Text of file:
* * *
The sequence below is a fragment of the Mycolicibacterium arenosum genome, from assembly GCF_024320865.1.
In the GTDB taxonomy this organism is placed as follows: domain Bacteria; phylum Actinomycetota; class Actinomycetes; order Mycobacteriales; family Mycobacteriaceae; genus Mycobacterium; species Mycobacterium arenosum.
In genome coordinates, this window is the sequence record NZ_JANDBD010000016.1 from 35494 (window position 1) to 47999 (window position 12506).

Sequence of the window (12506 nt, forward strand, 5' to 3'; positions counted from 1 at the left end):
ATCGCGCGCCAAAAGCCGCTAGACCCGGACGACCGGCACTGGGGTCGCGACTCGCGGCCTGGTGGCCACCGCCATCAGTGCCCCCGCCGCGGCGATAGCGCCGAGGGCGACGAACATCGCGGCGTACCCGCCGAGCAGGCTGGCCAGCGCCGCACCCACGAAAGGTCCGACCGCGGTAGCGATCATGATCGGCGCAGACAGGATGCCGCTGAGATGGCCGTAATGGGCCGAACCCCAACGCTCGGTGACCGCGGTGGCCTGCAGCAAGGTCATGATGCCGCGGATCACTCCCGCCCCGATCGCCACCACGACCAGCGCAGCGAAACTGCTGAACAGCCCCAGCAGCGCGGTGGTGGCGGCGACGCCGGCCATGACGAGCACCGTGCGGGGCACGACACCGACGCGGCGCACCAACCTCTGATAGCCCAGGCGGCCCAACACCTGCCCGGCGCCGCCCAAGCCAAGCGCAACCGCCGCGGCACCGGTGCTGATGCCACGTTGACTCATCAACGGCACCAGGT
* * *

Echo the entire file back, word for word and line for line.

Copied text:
The sequence below is a fragment of the Mycolicibacterium arenosum genome, from assembly GCF_024320865.1.
In the GTDB taxonomy this organism is placed as follows: domain Bacteria; phylum Actinomycetota; class Actinomycetes; order Mycobacteriales; family Mycobacteriaceae; genus Mycobacterium; species Mycobacterium arenosum.
In genome coordinates, this window is the sequence record NZ_JANDBD010000016.1 from 35494 (window position 1) to 47999 (window position 12506).

Sequence of the window (12506 nt, forward strand, 5' to 3'; positions counted from 1 at the left end):
ATCGCGCGCCAAAAGCCGCTAGACCCGGACGACCGGCACTGGGGTCGCGACTCGCGGCCTGGTGGCCACCGCCATCAGTGCCCCCGCCGCGGCGATAGCGCCGAGGGCGACGAACATCGCGGCGTACCCGCCGAGCAGGCTGGCCAGCGCCGCACCCACGAAAGGTCCGACCGCGGTAGCGATCATGATCGGCGCAGACAGGATGCCGCTGAGATGGCCGTAATGGGCCGAACCCCAACGCTCGGTGACCGCGGTGGCCTGCAGCAAGGTCATGATGCCGCGGATCACTCCCGCCCCGATCGCCACCACGACCAGCGCAGCGAAACTGCTGAACAGCCCCAGCAGCGCGGTGGTGGCGGCGACGCCGGCCATGACGAGCACCGTGCGGGGCACGACACCGACGCGGCGCACCAACCTCTGATAGCCCAGGCGGCCCAACACCTGCCCGGCGCCGCCCAAGCCAAGCGCAACCGCCGCGGCACCGGTGCTGATGCCACGTTGACTCATCAACGGCACCAGGT